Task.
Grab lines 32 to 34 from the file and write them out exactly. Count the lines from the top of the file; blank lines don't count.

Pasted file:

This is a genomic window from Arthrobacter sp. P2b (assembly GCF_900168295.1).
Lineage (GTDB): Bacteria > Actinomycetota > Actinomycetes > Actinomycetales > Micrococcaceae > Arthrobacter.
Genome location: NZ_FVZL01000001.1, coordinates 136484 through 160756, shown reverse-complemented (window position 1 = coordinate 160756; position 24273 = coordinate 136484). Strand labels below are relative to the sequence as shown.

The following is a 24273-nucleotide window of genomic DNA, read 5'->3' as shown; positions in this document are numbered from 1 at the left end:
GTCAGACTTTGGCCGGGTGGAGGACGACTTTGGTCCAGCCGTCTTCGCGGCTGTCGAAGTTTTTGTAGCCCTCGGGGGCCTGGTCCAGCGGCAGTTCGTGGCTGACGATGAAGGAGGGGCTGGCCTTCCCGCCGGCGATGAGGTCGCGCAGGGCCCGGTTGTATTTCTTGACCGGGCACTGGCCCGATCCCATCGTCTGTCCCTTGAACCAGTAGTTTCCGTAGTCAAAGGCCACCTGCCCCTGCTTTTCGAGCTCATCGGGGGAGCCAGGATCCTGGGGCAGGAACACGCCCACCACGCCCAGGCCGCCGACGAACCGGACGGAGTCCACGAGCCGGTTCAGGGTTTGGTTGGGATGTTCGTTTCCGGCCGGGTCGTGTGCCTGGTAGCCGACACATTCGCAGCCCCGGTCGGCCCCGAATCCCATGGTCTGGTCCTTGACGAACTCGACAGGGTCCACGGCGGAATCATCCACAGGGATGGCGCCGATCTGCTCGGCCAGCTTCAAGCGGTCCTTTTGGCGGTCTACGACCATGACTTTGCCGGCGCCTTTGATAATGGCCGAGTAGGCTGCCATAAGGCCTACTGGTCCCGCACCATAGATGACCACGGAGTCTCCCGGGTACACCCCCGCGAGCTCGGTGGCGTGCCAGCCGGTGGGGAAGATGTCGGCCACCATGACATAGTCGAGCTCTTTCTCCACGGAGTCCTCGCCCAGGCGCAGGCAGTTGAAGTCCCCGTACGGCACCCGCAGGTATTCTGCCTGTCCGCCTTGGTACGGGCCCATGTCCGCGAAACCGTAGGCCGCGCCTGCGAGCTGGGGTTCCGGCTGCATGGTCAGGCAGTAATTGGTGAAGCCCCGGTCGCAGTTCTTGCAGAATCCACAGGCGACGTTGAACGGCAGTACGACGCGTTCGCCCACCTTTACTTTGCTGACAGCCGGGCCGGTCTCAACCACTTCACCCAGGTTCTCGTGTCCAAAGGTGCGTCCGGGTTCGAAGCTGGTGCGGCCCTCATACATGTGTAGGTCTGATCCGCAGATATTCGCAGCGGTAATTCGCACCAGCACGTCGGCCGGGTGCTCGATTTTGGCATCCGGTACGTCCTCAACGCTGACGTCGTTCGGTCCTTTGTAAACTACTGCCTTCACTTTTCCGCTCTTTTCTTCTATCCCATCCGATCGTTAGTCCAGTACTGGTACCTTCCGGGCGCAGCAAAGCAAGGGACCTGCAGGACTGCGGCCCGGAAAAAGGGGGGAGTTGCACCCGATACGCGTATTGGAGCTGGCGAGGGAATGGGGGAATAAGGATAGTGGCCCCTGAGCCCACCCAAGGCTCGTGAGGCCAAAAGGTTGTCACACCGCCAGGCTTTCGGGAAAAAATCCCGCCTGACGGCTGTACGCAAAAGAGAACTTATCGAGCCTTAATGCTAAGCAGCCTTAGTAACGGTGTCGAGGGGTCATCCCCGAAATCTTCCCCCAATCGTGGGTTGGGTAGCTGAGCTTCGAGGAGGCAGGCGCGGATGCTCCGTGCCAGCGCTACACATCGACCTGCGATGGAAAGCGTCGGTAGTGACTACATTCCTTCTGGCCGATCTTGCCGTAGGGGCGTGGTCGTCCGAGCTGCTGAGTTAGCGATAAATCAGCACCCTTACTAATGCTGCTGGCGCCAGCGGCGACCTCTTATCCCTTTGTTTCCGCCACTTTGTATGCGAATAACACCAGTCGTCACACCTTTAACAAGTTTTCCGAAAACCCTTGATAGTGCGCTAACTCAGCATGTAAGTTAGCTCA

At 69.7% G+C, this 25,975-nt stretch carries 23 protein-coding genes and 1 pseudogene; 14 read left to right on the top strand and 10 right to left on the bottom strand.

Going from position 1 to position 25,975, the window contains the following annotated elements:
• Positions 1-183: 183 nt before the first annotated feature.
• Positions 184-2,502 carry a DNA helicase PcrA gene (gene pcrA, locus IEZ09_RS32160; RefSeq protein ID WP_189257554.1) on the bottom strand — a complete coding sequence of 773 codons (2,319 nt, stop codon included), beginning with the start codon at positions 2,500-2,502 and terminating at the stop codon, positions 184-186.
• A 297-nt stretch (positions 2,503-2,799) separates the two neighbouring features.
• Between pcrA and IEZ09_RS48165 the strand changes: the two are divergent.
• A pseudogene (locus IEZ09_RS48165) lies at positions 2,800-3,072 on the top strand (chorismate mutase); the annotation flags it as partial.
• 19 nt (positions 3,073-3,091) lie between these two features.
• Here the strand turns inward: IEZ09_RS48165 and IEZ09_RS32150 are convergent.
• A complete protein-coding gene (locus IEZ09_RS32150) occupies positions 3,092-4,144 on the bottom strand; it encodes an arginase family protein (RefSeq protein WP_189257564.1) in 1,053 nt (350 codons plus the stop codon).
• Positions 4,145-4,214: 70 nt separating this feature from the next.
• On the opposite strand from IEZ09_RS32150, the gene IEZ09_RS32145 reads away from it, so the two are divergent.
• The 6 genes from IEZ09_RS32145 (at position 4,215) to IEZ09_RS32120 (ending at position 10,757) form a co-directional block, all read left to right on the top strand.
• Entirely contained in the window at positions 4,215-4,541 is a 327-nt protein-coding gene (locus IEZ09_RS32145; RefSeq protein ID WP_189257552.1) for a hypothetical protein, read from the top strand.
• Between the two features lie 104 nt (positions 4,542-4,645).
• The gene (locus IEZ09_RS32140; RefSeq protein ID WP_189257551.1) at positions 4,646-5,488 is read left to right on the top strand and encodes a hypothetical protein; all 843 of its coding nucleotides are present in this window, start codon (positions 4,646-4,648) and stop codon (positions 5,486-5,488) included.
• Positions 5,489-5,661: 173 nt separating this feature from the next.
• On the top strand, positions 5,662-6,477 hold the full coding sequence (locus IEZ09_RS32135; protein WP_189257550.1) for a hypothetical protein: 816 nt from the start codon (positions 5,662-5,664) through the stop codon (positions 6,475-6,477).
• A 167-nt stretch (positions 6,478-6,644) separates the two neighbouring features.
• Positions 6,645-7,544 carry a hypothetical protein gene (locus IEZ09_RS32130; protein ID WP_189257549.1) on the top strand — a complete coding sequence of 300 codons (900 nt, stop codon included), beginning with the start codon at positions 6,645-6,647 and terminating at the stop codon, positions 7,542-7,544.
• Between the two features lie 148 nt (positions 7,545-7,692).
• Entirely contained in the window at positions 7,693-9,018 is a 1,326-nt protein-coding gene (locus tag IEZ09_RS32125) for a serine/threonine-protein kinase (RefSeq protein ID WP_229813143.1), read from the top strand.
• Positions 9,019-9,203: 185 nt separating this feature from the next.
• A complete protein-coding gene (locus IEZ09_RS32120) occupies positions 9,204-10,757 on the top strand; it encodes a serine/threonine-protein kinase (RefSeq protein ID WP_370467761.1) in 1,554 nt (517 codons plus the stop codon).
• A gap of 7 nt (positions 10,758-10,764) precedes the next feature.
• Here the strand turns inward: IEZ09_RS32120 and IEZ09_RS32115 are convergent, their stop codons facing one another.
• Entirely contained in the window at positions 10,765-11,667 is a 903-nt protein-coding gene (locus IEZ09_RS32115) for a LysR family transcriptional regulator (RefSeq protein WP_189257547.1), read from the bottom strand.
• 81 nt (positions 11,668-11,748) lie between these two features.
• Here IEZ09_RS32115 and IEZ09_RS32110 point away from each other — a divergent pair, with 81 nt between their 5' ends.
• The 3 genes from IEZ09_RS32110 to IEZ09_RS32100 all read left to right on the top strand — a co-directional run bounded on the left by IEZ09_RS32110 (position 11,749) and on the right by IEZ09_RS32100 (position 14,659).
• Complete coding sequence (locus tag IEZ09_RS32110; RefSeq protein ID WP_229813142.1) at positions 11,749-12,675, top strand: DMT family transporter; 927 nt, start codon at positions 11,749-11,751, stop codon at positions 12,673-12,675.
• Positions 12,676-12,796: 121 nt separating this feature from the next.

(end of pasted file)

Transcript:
• Entirely contained in the window at positions 10,765-11,667 is a 903-nt protein-coding gene (locus IEZ09_RS32115) for a LysR family transcriptional regulator (RefSeq protein WP_189257547.1), read from the bottom strand.
• 81 nt (positions 11,668-11,748) lie between these two features.
• Here IEZ09_RS32115 and IEZ09_RS32110 point away from each other — a divergent pair, with 81 nt between their 5' ends.